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CHEAPER AND SAFE LIVER TRANSPLANT IN INDIA

Posted Mar 02 2013 2:34pm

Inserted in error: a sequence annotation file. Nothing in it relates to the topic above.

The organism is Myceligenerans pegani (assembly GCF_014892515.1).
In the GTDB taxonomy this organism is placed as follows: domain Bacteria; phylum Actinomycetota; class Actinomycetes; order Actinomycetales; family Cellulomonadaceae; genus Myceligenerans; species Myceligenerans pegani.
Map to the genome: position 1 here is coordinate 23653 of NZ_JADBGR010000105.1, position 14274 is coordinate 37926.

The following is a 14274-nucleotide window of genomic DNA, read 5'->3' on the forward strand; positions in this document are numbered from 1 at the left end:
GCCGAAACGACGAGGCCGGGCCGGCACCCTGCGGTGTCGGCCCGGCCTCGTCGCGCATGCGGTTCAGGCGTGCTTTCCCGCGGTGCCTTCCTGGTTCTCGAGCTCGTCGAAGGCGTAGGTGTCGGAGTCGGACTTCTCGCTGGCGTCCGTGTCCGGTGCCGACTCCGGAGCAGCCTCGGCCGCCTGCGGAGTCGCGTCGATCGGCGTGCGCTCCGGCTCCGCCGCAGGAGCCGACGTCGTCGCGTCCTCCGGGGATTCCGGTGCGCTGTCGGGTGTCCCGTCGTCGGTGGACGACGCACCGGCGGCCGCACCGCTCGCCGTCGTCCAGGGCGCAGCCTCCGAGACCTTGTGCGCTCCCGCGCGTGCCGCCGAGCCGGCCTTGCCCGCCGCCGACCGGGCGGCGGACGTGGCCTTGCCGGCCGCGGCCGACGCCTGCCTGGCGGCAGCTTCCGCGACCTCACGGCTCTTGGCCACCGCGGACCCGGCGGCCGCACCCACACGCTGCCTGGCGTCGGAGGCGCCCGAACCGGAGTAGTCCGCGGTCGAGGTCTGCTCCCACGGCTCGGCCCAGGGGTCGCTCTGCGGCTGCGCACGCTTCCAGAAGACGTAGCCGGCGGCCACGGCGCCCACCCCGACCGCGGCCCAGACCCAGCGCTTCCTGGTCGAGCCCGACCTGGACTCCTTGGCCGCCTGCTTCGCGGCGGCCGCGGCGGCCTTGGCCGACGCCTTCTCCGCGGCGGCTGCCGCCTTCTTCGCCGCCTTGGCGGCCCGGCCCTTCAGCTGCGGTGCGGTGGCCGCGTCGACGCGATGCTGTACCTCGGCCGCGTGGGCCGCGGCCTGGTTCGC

KOLKATA: Liver transplants could get easier and cheaper in the next 5-7 years and help to save at least 5000 patients in West Bengal annually. Diseases like cirrhosis of liver in adults and biliary atresia in children account for around 2500 deaths every year. Once patients are made aware of transplant and its benefits, it can be treated more effectively and help curb mortality rate to a great extent, says Anupam Sibal, Delhi-based paediatric gastro-eneterologist. A member of the medical team that conducted the first liver transplant in India thirteen years ago, Sibal visited Kolkata on behalf of the Children's Liver Disease Awareness and Support Programme ( CLASP). "While in USA a transplant costs around Rs 1.2 crore, it is only around Rs 20 lakh for an adult and Rs 12 lakh for a child in India. With more and more clinical instruments being manufactured in India, the costs are coming down further. What we now need is a greater awareness. We need to tell people how liver diseases could be prevented. Then, they should be told how transplants make it possible for patients to lead a normal and healthy life," said Sibal. The first transplant had been done on an 18-month-old child in Kancheepuram way back in 1998. The child Sanjay Kandaswamy is now a 13-year-old boy. "Sanjay is the ambassador of liver transplantation and his story has inspired hundreds of patients with liver failure to opt for a transplant," added Sibal, who had conducted the transplant along with five others. While just 80 transpalnts were done over the next seven years, scores are happening every week now. "Organ transplant is yet to take off in a big way in India, but liver transplants are being done at a fair rate. There is scope for more. The liver has eight parts, of which 2-4 parts could be replaced with that of a blood relative. While it takes 10 days for the donor to regain fitness, the patient is usually released in three weeks," explained Sibal. About 50% of the transplants in children are needed due to biliary atresia - a condition in which there is no connection between the liver and the intestine. Hepatitis B, C, alcohol and liver cancer are the common causes of liver failure in adults. "If a baby has jaundice within two weeks of birth, a liver failure can't be ruled out. But low awareness, even among the medical community, often results in neglect. I have come across hundreds of cases where the liver could have been saved with proper treatment. In adults, there is a fear associated with transplant. arranging for a donor is a big problem. Since cadaver transplantations are not yet frequent in India, blood relatives are the only option. Often, they are not ready to undergo the surgery. We have to convince them that they are not giving away the entire organ," said Sibal. SOURCE:---http://articles.timesofindia.indiatimes.com/2012-01-12/kolkata/30619451_1_liver-transplant-transplant-costs-organ-transplant
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